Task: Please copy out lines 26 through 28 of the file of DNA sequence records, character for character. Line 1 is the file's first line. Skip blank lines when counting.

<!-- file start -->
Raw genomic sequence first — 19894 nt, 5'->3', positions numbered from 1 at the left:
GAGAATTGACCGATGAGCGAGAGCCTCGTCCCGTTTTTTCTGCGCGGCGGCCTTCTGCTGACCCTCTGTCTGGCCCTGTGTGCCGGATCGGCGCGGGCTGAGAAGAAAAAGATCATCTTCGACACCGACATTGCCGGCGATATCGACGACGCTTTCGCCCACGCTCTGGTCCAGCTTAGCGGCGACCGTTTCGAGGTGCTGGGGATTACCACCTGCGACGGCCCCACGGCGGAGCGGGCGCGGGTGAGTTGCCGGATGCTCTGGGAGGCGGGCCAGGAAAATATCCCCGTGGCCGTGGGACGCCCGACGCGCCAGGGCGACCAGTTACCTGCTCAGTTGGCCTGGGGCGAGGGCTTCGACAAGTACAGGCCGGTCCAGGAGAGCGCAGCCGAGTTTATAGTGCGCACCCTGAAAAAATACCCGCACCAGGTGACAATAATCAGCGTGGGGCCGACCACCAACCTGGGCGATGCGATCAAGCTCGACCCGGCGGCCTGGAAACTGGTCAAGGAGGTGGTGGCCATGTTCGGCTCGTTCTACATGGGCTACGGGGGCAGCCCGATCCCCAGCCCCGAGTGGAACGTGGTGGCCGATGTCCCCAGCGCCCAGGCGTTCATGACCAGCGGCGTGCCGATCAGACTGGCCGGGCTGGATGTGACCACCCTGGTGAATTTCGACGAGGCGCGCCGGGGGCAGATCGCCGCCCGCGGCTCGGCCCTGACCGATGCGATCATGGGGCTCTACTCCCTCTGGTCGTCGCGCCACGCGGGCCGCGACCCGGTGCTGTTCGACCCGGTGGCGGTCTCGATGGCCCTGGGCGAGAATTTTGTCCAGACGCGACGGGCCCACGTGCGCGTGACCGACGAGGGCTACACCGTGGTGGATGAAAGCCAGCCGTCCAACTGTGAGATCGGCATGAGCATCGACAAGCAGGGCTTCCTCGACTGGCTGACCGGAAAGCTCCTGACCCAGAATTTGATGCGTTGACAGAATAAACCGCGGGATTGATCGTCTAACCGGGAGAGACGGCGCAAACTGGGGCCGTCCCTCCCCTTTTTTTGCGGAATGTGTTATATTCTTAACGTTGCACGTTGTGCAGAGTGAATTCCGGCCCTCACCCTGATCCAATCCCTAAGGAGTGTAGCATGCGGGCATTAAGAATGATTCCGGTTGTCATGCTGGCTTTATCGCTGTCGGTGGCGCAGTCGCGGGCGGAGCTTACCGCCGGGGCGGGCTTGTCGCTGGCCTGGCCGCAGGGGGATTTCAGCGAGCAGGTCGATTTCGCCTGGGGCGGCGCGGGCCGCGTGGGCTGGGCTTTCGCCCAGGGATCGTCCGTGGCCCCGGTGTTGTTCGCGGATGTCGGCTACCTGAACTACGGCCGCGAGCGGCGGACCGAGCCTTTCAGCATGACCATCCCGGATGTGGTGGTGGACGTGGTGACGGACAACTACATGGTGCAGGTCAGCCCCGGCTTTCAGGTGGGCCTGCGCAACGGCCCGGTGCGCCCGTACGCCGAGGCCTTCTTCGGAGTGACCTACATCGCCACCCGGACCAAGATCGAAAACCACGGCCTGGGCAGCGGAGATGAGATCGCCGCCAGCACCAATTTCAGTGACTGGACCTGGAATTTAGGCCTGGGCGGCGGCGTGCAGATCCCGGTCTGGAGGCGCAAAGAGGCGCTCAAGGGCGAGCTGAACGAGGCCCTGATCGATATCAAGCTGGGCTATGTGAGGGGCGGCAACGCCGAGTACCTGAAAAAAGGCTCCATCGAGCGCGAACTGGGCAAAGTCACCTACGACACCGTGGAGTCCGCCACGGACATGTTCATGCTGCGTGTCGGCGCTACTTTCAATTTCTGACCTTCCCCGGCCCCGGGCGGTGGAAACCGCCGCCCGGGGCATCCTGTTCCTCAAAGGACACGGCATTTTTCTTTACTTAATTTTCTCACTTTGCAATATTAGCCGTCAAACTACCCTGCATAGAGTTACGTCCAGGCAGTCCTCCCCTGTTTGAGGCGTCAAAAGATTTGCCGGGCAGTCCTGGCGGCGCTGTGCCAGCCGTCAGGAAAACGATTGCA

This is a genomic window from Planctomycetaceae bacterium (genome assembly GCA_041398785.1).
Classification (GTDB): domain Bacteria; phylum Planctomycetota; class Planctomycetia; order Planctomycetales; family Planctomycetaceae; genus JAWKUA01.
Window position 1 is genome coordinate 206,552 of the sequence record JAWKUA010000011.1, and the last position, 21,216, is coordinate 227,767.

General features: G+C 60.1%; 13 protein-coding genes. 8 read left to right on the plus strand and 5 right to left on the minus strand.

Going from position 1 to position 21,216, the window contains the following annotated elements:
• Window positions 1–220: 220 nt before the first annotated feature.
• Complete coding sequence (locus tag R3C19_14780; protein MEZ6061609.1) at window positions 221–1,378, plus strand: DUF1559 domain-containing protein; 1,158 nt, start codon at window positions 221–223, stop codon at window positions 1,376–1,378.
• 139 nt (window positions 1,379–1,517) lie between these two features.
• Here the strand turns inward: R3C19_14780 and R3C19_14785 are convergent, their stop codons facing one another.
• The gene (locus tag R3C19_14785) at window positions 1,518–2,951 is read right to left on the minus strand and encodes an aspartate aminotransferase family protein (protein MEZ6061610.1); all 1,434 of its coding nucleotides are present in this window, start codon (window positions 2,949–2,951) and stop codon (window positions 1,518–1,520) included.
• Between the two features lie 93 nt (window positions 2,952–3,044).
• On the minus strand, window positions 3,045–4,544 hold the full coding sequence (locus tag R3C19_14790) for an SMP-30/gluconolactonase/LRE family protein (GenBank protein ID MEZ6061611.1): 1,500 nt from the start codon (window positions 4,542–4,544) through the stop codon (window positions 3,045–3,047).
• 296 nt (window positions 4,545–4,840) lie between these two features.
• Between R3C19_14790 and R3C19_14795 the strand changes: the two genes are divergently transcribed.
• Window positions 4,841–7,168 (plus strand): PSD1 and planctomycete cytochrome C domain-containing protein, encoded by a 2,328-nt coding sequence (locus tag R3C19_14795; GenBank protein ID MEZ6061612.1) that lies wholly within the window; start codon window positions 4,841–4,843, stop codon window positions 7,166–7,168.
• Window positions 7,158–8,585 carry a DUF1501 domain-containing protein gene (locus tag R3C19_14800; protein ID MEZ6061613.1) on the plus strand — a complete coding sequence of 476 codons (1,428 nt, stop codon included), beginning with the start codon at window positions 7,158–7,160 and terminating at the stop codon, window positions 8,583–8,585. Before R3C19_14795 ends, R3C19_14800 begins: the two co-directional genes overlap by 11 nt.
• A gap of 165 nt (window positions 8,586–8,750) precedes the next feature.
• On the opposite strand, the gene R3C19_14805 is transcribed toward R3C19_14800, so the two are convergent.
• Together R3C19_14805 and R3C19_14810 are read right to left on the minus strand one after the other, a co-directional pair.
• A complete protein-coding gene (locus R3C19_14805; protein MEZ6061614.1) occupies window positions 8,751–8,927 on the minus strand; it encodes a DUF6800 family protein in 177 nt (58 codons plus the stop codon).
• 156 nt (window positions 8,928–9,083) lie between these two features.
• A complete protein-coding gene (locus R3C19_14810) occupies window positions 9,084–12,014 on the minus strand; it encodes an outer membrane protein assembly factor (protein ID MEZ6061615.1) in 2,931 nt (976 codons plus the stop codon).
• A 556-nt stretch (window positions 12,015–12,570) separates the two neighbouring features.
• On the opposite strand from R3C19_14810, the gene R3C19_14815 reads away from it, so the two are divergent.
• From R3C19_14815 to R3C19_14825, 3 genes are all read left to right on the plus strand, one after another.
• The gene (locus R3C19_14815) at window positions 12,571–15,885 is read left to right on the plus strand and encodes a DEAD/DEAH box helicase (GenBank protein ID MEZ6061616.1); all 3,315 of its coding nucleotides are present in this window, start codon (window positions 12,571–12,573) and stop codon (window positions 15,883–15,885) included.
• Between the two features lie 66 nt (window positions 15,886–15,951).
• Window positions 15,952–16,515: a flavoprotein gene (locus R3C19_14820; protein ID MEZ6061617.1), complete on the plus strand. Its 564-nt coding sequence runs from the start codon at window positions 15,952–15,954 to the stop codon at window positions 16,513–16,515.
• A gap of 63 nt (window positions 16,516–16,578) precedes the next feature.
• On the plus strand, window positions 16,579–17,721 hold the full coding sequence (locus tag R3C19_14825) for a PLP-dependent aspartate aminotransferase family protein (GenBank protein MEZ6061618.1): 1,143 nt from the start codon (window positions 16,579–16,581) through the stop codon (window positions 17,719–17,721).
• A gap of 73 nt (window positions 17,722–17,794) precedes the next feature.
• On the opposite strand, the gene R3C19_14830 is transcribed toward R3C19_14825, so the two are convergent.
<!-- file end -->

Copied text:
• On the opposite strand from R3C19_14810, the gene R3C19_14815 reads away from it, so the two are divergent.
• From R3C19_14815 to R3C19_14825, 3 genes are all read left to right on the plus strand, one after another.
• The gene (locus R3C19_14815) at window positions 12,571–15,885 is read left to right on the plus strand and encodes a DEAD/DEAH box helicase (GenBank protein ID MEZ6061616.1); all 3,315 of its coding nucleotides are present in this window, start codon (window positions 12,571–12,573) and stop codon (window positions 15,883–15,885) included.